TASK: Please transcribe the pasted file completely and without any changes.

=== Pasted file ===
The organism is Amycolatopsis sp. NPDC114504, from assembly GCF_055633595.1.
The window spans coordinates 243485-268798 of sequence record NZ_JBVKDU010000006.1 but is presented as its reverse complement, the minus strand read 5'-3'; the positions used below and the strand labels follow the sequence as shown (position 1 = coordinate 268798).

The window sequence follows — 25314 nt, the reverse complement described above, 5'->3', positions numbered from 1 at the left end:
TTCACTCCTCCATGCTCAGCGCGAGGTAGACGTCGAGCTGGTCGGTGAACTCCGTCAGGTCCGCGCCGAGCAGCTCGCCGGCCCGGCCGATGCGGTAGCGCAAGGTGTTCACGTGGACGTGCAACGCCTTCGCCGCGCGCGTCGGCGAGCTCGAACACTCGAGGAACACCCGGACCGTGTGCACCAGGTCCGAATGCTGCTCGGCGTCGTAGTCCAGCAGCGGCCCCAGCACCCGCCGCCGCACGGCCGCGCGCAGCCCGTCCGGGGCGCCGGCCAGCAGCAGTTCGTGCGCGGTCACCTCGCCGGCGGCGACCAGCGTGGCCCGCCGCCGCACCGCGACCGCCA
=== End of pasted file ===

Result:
The organism is Amycolatopsis sp. NPDC114504, from assembly GCF_055633595.1.
The window spans coordinates 243485-268798 of sequence record NZ_JBVKDU010000006.1 but is presented as its reverse complement, the minus strand read 5'-3'; the positions used below and the strand labels follow the sequence as shown (position 1 = coordinate 268798).

The window sequence follows — 25314 nt, the reverse complement described above, 5'->3', positions numbered from 1 at the left end:
TTCACTCCTCCATGCTCAGCGCGAGGTAGACGTCGAGCTGGTCGGTGAACTCCGTCAGGTCCGCGCCGAGCAGCTCGCCGGCCCGGCCGATGCGGTAGCGCAAGGTGTTCACGTGGACGTGCAACGCCTTCGCCGCGCGCGTCGGCGAGCTCGAACACTCGAGGAACACCCGGACCGTGTGCACCAGGTCCGAATGCTGCTCGGCGTCGTAGTCCAGCAGCGGCCCCAGCACCCGCCGCCGCACGGCCGCGCGCAGCCCGTCCGGGGCGCCGGCCAGCAGCAGTTCGTGCGCGGTCACCTCGCCGGCGGCGACCAGCGTGGCCCGCCGCCGCACCGCGACCGCCA